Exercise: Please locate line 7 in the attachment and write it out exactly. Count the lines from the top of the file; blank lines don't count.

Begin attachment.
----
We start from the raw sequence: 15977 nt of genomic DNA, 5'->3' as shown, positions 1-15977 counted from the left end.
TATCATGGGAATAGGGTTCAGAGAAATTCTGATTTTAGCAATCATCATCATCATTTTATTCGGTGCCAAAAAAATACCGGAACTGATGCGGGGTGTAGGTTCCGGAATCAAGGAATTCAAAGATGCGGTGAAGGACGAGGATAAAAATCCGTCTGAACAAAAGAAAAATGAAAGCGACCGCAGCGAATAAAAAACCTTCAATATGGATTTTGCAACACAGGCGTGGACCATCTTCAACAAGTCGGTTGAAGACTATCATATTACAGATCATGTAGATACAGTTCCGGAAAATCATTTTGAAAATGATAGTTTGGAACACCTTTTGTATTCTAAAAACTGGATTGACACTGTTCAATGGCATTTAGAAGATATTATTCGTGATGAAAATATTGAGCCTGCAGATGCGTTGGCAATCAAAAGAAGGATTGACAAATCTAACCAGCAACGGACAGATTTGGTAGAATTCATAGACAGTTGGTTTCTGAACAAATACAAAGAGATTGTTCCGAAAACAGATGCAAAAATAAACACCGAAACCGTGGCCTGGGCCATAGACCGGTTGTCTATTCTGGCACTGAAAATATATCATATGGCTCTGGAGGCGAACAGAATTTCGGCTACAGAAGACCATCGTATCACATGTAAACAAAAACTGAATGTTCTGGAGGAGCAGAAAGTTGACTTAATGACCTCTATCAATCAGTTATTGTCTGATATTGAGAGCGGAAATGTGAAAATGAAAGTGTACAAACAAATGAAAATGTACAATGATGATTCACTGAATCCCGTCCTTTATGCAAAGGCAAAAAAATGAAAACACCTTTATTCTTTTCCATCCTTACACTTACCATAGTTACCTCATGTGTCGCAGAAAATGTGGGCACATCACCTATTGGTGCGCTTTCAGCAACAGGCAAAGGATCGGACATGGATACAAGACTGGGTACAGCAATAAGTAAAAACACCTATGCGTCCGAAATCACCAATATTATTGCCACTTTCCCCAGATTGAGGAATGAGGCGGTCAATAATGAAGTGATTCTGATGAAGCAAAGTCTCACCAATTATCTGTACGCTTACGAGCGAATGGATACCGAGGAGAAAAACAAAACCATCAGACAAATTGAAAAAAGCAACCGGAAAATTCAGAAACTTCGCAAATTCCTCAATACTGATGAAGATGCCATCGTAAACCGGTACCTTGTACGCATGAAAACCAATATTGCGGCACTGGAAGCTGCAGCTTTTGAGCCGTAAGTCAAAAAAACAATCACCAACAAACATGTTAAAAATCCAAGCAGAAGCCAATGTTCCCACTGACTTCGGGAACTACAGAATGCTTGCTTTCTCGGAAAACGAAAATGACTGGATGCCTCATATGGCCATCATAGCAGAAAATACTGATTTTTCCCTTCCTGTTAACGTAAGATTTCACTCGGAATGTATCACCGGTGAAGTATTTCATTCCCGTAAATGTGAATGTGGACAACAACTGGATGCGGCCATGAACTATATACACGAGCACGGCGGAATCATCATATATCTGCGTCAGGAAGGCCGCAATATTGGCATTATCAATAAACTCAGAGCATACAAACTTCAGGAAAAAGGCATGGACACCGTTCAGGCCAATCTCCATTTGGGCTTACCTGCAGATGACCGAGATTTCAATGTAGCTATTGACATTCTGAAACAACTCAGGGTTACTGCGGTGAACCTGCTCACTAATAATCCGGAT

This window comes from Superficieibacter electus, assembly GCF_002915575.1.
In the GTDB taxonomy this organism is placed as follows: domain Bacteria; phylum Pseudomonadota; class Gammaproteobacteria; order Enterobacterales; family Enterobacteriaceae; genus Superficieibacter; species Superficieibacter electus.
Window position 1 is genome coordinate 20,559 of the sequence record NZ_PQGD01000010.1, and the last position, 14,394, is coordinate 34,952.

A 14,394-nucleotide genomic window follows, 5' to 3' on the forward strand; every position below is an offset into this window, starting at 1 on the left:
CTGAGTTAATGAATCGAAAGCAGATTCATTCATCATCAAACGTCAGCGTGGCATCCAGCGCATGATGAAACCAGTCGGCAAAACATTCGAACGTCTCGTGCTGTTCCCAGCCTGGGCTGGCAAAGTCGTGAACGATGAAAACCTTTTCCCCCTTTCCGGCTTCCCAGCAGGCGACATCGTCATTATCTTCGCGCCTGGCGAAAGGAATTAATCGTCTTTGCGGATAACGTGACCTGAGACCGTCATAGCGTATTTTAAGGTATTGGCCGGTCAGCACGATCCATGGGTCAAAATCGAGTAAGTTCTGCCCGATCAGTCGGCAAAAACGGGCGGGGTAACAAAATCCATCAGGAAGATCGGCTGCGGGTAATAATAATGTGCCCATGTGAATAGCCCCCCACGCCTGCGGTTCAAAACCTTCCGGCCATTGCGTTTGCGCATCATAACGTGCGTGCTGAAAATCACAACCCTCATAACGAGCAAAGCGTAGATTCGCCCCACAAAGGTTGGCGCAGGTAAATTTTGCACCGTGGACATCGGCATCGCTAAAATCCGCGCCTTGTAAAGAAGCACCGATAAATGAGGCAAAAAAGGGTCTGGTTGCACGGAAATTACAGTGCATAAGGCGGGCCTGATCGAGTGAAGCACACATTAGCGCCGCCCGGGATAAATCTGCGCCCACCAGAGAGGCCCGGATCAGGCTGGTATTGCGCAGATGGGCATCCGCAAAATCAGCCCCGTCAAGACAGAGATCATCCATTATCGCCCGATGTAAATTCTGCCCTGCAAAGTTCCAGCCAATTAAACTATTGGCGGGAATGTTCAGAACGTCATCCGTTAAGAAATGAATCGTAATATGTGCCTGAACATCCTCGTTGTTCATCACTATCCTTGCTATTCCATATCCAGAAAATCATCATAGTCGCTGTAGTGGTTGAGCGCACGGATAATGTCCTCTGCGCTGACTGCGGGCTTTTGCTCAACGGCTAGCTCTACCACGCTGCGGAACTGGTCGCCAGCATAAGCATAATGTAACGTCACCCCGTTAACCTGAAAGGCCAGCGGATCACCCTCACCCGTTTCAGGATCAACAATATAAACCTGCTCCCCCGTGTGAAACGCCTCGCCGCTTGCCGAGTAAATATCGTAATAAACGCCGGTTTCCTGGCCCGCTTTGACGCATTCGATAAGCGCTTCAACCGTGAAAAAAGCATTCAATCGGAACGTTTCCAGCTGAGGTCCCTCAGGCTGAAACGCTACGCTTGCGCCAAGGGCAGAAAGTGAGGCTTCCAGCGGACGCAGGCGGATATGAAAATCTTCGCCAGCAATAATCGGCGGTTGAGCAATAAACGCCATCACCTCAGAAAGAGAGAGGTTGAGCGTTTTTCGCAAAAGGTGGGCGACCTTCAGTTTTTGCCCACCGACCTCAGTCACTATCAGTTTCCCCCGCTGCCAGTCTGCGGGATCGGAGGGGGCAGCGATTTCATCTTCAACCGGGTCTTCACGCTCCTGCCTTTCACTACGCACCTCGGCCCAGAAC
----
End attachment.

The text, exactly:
CTGAGTTAATGAATCGAAAGCAGATTCATTCATCATCAAACGTCAGCGTGGCATCCAGCGCATGATGAAACCAGTCGGCAAAACATTCGAACGTCTCGTGCTGTTCCCAGCCTGGGCTGGCAAAGTCGTGAACGATGAAAACCTTTTCCCCCTTTCCGGCTTCCCAGCAGGCGACATCGTCATTATCTTCGCGCCTGGCGAAAGGAATTAATCGTCTTTGCGGATAACGTGACCTGAGACCGTCATAGCGTATTTTAAGGTATTGGCCGGTCAGCACGATCCATGGGTCAAAATCGAGTAAGTTCTGCCCGATCAGTCGGCAAAAACGGGCGGGGTAACAAAATCCATCAGGAAGATCGGCTGCGGGTAATAATAATGTGCCCATGTGAATAGCCCCCCACGCCTGCGGTTCAAAACCTTCCGGCCATTGCGTTTGCGCATCATAACGTGCGTGCTGAAAATCACAACCCTCATAACGAGCAAAGCGTAGATTCGCCCCACAAAGGTTGGCGCAGGTAAATTTTGCACCGTGGACATCGGCATCGCTAAAATCCGCGCCTTGTAAAGAAGCACCGATAAATGAGGCAAAAAAGGGTCTGGTTGCACGGAAATTACAGTGCATAAGGCGGGCCTGATCGAGTGAAGCACACATTAGCGCCGCCCGGGATAAATCTGCGCCCACCAGAGAGGCCCGGATCAGGCTGGTATTGCGCAGATGGGCATCCGCAAAATCAGCCCCGTCAAGACAGAGATCATCCATTATCGCCCGATGTAAATTCTGCCCTGCAAAGTTCCAGCCAATTAAACTATTGGCGGGAATGTTCAGAACGTCATCCGTTAAGAAATGAATCGTAATATGTGCCTGAACATCCTCGTTGTTCATCACTATCCTTGCTATTCCATATCCAGAAAATCATCATAGTCGCTGTAGTGGTTGAGCGCACGGATAATGTCCTCTGCGCTGACTGCGGGCTTTTGCTCAACGGCTAGCTCTACCACGCTGCGGAACTGGTCGCCAGCATAAGCATAATGTAACGTCACCCCGTTAACCTGAAAGGCCAGCGGATCACCCTCACCCGTTTCAGGATCAACAATATAAACCTGCTCCCCCGTGTGAAACGCCTCGCCGCTTGCCGAGTAAATATCGTAATAAACGCCGGTTTCCTGGCCCGCTTTGACGCATTCGATAAGCGCTTCAACCGTGAAAAAAGCATTCAATCGGAACGTTTCCAGCTGAGGTCCCTCAGGCTGAAACGCTACGCTTGCGCCAAGGGCAGAAAGTGAGGCTTCCAGCGGACGCAGGCGGATATGAAAATCTTCGCCAGCAATAATCGGCGGTTGAGCAATAAACGCCATCACCTCAGAAAGAGAGAGGTTGAGCGTTTTTCGCAAAAGGTGGGCGACCTTCAGTTTTTGCCCACCGACCTCAGTCACTATCAGTTTCCCCCGCTGCCAGTCTGCGGGATCGGAGGGGGCAGCGATTTCATCTTCAACCGGGTCTTCACGCTCCTGCCTTTCACTACGCACCTCGGCCCAGAAC